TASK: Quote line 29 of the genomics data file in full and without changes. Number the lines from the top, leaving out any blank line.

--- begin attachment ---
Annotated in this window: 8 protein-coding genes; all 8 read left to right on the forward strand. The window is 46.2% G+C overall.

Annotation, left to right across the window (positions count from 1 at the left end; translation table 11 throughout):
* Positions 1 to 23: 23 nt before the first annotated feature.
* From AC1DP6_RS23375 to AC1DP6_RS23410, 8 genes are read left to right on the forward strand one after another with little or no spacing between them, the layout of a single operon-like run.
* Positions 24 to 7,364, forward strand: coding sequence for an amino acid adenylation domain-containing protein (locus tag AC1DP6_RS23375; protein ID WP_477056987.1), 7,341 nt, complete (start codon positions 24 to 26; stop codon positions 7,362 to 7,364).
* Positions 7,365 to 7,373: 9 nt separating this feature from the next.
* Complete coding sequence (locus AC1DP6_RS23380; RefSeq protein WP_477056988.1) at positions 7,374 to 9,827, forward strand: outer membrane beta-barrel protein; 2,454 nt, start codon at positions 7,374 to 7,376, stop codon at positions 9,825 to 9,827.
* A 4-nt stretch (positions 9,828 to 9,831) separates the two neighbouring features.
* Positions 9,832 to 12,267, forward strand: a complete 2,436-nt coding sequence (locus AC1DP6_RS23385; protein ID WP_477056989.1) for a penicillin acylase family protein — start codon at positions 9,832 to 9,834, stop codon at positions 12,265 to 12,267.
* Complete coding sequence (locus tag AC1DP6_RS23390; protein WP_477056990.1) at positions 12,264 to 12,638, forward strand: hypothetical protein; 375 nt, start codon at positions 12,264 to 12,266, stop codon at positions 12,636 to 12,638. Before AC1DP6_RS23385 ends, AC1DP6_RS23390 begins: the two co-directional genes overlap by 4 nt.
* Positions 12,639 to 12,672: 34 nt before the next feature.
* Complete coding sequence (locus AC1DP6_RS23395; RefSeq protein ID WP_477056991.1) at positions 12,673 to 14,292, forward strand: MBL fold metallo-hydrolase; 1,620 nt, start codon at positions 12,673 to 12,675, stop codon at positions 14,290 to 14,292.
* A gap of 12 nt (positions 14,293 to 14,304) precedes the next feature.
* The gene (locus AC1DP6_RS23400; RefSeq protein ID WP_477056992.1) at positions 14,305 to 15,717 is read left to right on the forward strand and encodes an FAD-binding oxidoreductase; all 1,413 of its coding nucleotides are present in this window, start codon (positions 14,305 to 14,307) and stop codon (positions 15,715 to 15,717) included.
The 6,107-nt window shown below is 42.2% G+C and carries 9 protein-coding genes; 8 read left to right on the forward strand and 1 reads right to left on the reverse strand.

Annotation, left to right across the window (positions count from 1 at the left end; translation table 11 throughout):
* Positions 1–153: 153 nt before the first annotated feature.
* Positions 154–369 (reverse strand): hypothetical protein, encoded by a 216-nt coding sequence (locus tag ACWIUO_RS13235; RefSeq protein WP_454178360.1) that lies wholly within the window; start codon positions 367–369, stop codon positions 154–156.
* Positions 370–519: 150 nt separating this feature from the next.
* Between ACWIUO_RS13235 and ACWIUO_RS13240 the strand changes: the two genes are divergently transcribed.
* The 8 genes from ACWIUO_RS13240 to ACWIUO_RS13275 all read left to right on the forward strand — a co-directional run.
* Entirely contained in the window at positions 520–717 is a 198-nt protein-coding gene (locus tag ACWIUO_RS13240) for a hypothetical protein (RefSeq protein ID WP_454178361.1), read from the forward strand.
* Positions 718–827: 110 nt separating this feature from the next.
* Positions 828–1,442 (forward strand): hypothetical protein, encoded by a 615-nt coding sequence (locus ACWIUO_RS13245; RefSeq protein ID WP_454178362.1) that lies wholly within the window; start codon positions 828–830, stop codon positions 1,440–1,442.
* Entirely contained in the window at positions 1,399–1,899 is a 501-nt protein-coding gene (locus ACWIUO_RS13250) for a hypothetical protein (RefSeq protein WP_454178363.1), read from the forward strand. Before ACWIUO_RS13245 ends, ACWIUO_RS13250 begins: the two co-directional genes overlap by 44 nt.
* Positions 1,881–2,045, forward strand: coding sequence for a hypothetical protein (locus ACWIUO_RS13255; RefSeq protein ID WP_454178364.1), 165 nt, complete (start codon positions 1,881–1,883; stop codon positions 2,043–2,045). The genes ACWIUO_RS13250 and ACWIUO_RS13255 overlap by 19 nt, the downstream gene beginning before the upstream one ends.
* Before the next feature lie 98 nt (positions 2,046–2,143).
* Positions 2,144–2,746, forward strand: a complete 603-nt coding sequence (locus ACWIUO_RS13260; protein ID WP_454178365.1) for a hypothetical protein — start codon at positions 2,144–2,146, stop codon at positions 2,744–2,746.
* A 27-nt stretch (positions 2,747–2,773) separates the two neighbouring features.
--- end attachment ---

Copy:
* A 27-nt stretch (positions 2,747–2,773) separates the two neighbouring features.